The Unwritten Canon, Revealed

Says Gomes, "So many rules and regulations have prevented the players from policing our game. Now, a young guy hits a home run, he cruises around the bases, and then you hit him with a pitch to teach him a lesson and you get suspended six games. Is it worth it to make a point? No. The rules have been altered. You have a better opportunity to go out in the parking lot and fight a guy after a game than throwing at him. If you fight in the parking lot, you might not get suspended. But if you hit a guy, you are going to get suspended."

Parking lot? Pirates catcher Russell Martin is considering something much bigger and more public. Soon after the brawl with the Brewers this year, he challenged -- somewhat playfully -- Maldonado to a fight in the offseason.

"We could do it for charity, him against me," Martin said with a half-smile. "He got away with one."

And that rarely happens in baseball.

Wilson laughs and says, "The ultimate irony is that Joe Torre and Frank Robinson are legislating these things. They played against Drysdale and Gibson and Ryan. And now they're telling me that I can't make a guy's feet move. They're taking that tool away. There are guys who are diving out over the plate. If I can't take the inside part of the plate, I will lose my job."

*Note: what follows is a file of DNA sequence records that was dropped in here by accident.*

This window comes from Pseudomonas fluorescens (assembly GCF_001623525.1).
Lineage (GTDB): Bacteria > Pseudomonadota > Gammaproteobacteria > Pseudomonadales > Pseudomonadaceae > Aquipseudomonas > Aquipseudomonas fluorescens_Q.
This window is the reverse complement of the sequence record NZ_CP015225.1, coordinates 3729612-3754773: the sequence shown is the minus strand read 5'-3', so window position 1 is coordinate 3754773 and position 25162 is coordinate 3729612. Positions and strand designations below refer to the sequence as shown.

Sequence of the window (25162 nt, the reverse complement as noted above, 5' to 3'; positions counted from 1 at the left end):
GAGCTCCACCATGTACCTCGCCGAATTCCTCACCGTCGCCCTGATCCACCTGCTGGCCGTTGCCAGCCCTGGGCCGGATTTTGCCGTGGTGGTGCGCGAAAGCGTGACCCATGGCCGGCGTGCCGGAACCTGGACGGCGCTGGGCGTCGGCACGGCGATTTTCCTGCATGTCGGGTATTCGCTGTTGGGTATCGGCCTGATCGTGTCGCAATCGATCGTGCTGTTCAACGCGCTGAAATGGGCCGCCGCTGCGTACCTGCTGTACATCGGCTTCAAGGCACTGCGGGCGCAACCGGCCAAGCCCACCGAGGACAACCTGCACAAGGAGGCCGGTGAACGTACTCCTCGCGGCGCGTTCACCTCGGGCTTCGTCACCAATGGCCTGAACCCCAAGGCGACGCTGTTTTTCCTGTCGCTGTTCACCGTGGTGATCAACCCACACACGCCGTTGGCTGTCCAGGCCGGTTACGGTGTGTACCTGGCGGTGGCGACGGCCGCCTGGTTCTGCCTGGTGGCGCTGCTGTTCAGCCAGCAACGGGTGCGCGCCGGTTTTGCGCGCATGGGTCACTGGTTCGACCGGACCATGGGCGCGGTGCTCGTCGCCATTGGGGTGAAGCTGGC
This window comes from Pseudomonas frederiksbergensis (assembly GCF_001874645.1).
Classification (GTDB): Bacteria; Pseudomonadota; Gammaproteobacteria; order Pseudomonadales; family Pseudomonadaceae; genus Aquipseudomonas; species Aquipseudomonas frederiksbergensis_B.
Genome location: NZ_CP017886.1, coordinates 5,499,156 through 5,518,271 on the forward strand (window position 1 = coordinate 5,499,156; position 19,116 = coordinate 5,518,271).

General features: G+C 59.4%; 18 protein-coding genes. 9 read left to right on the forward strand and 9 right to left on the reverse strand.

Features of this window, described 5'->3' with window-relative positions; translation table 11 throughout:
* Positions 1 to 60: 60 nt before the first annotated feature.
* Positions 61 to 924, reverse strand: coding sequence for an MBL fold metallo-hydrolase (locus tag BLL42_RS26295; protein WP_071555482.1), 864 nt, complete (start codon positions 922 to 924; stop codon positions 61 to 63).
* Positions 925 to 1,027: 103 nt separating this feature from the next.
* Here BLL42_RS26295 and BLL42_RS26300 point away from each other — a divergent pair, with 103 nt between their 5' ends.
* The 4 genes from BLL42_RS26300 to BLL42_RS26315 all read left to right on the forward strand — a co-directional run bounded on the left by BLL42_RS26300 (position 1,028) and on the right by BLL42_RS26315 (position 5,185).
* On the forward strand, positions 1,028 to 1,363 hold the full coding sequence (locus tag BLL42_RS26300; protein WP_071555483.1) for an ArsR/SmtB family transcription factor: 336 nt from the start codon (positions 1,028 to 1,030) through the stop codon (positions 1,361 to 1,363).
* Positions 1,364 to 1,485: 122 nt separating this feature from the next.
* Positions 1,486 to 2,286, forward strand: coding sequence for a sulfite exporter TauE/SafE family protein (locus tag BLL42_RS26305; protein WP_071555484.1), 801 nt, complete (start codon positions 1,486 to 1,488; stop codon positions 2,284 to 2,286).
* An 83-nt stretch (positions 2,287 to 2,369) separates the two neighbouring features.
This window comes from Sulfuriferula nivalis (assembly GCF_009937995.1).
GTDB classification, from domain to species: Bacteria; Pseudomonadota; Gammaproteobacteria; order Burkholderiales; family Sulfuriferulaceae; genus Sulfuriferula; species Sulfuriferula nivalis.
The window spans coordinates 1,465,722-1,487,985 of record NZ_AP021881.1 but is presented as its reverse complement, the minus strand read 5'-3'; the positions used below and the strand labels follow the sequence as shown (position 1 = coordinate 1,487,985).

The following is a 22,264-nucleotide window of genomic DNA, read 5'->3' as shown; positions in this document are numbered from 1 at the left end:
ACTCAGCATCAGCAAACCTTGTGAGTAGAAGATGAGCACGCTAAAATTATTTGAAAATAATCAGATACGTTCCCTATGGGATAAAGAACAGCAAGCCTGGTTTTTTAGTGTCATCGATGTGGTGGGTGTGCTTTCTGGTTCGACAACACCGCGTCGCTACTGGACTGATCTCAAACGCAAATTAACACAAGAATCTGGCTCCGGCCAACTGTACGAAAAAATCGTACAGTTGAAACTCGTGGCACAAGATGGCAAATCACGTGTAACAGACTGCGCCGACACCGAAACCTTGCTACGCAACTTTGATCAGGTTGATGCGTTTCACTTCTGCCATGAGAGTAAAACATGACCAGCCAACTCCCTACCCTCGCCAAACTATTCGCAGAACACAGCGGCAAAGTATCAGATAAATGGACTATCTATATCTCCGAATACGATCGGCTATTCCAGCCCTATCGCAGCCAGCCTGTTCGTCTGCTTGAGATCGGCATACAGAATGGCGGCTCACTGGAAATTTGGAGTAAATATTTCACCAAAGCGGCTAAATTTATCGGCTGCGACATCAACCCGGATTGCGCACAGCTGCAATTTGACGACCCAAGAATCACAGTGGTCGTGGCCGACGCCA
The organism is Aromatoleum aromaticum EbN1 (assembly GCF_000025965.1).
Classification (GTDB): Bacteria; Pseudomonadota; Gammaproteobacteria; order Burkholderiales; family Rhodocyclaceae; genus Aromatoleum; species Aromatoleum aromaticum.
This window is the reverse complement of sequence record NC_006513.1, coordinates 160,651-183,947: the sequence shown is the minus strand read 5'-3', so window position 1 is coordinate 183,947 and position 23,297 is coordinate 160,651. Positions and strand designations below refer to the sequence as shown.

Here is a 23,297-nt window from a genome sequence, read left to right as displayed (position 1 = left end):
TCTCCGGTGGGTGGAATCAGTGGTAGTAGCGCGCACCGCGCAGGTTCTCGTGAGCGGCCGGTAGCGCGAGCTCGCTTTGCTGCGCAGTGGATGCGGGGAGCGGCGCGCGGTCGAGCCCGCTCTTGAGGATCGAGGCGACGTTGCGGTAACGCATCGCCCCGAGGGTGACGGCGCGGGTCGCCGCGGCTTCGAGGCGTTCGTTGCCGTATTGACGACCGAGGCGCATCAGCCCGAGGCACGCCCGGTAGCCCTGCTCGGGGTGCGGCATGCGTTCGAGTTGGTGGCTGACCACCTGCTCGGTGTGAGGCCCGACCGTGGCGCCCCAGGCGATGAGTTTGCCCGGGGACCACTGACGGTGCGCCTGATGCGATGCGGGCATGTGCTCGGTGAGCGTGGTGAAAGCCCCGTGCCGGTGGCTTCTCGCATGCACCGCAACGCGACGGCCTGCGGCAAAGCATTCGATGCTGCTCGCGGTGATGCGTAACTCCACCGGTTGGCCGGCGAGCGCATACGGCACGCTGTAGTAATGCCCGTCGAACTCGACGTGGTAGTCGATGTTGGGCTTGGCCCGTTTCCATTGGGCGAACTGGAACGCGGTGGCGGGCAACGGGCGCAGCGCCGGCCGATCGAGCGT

McCarthy shakes his head with regret.

"I don't know if it's a good thing. I don't know if it's a bad thing," he says. "We romanticize so much about the past in baseball that we get into patterns about how things are supposed to be done. It is so important to keep the traditions. But the game is getting so boring to the fans. We need to keep working to change the game. And this [taking away the policing of the game by the players] is taking away from that.

"I miss the nasty-ass pitchers who would throw at you for just digging in, or taking a big swing. There's not as much personality in the game today. The viewer has a hard time differentiating between the players, one from another. We have become so homogenized today. There should be villains in baseball. You should see a guy on TV and say, 'I really hate that guy.'"

In the second game of the 1984 season, the Indians, who had great speed and little else offensively, stole eight bases against the Rangers. And the Indians kept on running in the final two innings of the game, even with a four-run lead. Cleveland manager Pat Corrales responded to critics, saying, "Look, when they stop hitting home runs, we'll stop running."

It is an unwritten rule: At some point, usually when the other team's first baseman is no longer holding a runner on base, it's time to stop stealing bases.

"You get a feel for how things are going in a game," Reynolds says. "You know what's going on in the heads of the other team."

That "feel" apparently wasn't being felt last weekend in St. Petersburg. With the Rays leading Boston 8-3, Yunel Escobar doubled, and then took third on defensive indifference -- a move that engendered a shouting match between players from the Red Sox dugout and Escobar. Gomes ran in from left field and shoved Escobar as both benches emptied. Eventually, Gomes, Escobar and the Rays' Sean Rodriguez were ejected.

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